2017-11-08 / Religion Column

The vital role ‘Isaacs’ play in Jewish life

Temple Sinai

Parshiot Chayei Sarah
and Toldot
Gen. 23:1-28:9

The most memorable sermon I ever heard was never delivered. Approaching my bar mitzvah, which fell on last week’s sedra, Vayeira, my father described to me a talk he was considering for the occasion. Referring to Abraham’s two servant boys, who travel with Abraham and Isaac to the Akedah, but are left to watch the donkey as the two patriarchs ascend Mount Moriah to meet their appointment with destiny, my father delivered the punch-line: “When great events are transpiring, don’t be left behind with the donkey!”

Ironically, the same milquetoast nebbish-ness so neatly captured in that phrase seems to aptly describe the life of Isaac himself, which mostly plays out over the upcoming pair of sidrot, Chayei Sarah (in shuls Nov. 11) and Toldot (Nov.18). As generations of commentators have noted, Isaac seems to be a passive bystander even in the events of his own life:

Although not left back with the donkey, Isaac is the sheep of the Akedah, at least until replaced by an actual sheep (a ram). Isaac is nowhere mentioned in connection with the burial of his mother Sarah, and his only role in the epic tale of finding his own wife Rebecca is that she falls off her camel on first catching sight of him. In his middle years, Isaac almost exclusively repeats Abraham’s deeds: Going to Philistine territory to escape famine; presenting his wife as a sister; seeing her taken into the harem of the Philistine king Avimelech; even literally re-digging Abraham’s wells. A notable exception is that where Abraham proactively sent his servant Eliezer back to his family home to find a suitable wife for his son, Isaac is meekly embittered by the Hittite wives of his son Esau. In case we missed the contrast, the Torah notes that Esau married at 40 years old--the same age as Isaac!-- and the midrash makes it starker still with a story about Abraham influencing his own wayward elder son Ishmael to divorce an inhospitable first wife and replace her with a more satisfactory partner for a son of Abraham. Finally, we see the elderly Isaac blind and bedridden, readily deceived and manipulated by his wife and son. Where Abraham and Jacob in their primes are powerful men who create their own destinies, Isaac is a football kicked around by fate.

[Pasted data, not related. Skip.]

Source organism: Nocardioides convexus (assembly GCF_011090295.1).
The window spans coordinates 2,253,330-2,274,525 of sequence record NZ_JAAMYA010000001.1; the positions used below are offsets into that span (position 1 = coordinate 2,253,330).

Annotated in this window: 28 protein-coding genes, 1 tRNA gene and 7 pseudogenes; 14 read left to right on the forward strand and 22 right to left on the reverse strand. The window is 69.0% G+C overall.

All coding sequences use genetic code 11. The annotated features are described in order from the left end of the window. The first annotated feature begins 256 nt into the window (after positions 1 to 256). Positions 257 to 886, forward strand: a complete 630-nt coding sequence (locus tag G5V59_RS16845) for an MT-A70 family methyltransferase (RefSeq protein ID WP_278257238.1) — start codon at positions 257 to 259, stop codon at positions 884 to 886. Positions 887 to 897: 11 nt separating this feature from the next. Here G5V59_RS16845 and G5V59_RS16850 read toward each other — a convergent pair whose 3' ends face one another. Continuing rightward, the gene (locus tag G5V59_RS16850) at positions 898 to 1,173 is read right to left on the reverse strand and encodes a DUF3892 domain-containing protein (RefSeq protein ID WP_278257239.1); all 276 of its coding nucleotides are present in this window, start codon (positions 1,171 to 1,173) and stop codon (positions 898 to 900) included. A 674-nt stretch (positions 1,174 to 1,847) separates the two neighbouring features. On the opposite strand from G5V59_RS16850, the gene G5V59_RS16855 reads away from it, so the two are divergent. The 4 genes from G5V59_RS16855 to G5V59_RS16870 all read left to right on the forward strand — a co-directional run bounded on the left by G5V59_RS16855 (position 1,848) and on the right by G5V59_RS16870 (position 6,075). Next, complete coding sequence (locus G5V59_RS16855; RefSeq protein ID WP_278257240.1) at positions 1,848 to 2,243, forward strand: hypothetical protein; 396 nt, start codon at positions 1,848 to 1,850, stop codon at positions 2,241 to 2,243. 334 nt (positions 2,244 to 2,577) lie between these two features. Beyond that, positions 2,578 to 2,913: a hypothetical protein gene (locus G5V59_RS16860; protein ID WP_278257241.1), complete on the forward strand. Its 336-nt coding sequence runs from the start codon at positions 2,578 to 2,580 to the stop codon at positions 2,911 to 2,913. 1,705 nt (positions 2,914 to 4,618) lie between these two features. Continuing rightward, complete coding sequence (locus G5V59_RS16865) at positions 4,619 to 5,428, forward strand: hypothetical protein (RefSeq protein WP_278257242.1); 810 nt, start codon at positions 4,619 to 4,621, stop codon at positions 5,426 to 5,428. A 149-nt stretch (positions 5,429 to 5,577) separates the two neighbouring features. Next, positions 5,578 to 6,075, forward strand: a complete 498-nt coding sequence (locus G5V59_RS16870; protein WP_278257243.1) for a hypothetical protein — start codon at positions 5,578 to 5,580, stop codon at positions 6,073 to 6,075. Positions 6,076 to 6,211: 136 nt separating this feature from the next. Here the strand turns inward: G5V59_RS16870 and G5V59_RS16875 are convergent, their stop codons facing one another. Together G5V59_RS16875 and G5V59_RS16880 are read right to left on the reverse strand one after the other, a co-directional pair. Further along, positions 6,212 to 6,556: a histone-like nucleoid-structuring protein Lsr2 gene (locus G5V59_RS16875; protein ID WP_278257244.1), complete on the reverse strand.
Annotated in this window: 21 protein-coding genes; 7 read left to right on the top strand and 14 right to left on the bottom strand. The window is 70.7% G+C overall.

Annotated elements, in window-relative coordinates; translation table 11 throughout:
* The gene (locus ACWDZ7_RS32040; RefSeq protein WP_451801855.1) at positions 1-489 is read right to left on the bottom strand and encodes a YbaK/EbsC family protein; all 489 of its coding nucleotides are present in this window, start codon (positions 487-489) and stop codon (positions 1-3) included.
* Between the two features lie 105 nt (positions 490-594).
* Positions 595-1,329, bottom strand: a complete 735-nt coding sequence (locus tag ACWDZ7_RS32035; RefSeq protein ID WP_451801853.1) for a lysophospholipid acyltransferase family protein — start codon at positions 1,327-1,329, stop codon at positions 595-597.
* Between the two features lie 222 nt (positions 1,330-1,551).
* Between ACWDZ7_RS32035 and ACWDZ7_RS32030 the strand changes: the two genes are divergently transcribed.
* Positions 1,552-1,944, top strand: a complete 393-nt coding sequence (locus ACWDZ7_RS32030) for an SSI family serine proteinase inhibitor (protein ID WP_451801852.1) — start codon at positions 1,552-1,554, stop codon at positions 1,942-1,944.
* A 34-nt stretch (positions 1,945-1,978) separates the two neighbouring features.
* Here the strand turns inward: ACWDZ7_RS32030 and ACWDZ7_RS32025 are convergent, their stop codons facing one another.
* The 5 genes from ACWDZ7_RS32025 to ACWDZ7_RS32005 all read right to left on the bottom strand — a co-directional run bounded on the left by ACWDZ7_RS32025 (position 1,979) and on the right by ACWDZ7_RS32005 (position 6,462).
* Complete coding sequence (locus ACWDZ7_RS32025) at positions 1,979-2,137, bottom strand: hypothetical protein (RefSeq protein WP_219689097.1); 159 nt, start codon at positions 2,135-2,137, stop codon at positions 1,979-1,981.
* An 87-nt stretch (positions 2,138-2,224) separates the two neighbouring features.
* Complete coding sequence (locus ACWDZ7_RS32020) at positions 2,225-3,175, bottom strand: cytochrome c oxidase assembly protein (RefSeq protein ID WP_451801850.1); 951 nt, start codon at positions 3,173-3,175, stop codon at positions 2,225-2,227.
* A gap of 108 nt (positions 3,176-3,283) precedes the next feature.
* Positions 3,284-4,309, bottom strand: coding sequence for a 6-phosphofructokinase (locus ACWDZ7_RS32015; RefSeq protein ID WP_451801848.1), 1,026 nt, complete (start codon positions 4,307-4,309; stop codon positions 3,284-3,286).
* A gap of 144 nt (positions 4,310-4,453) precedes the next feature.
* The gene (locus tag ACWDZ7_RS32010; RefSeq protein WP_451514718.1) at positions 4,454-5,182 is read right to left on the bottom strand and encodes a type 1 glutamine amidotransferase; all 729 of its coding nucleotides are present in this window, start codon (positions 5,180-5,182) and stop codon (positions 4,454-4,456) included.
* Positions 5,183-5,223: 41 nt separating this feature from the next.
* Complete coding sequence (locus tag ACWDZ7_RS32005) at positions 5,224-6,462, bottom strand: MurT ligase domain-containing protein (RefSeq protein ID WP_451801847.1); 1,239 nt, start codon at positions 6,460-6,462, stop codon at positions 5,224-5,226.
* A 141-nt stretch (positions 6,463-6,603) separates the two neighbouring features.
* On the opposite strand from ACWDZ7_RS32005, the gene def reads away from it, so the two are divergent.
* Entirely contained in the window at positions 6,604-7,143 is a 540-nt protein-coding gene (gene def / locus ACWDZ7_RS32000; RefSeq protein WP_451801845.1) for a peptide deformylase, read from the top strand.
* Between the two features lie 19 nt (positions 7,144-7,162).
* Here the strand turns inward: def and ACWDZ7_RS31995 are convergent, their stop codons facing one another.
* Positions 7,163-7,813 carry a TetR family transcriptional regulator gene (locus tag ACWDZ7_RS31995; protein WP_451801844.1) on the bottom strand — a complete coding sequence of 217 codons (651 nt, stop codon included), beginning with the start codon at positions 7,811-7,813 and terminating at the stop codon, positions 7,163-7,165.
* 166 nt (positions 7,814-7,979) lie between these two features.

Elie Wiesel, in his book “Messengers of God,” unsubtly calls Isaac a “Survivor,” and furthers the analogy by mentioning that Isaac was to be sacrificed as an ‘olah (burnt offering), using the classical translation, “holocaust.” He labels Isaac “the most tragic figure in Biblical history.” Rabbi Adin Steinsaltz, in his “Biblical Images,” describes Isaac’s personality as an echo--existing only in reaction to more affirmative action. In my brother-in-law Rabbi Zvi Grumet’s truly excellent new book “Genesis: From Creation to Covenant,” he writes that Isaac’s name, signifying laughter, suits him because “he is a living example of the absurd.” The Kabbalah identifies Isaac with the sefirah of Din (punishing judgment) and the color blood red.

Yet, we venerate Isaac as a patriarch on equal terms with his father Abraham and his son Jacob. We invoked his merit recently as we prayed for rain in its season. Isaac may be associated in Kabbalah with a stern aspect of the Godhead, but Isaac is associated with an aspect of the Godhead! He represents a major facet of the Divine “personality.”

Rabbi Grumet writes that if Abraham is an archetype of the revolutionary leader whose ideas change the world, Isaac is the archetype of the stable maintainer and transmitter who ensures that those ideas can sink roots and flourish. In my view, few of us--few in history--can be Abrahamic innovators, or Jacobs wresting concessions from angels and men to alter the destiny of nations. But each of us in our private lives can be an Isaac who nurtures and transmits our tradition from generation to generation. s

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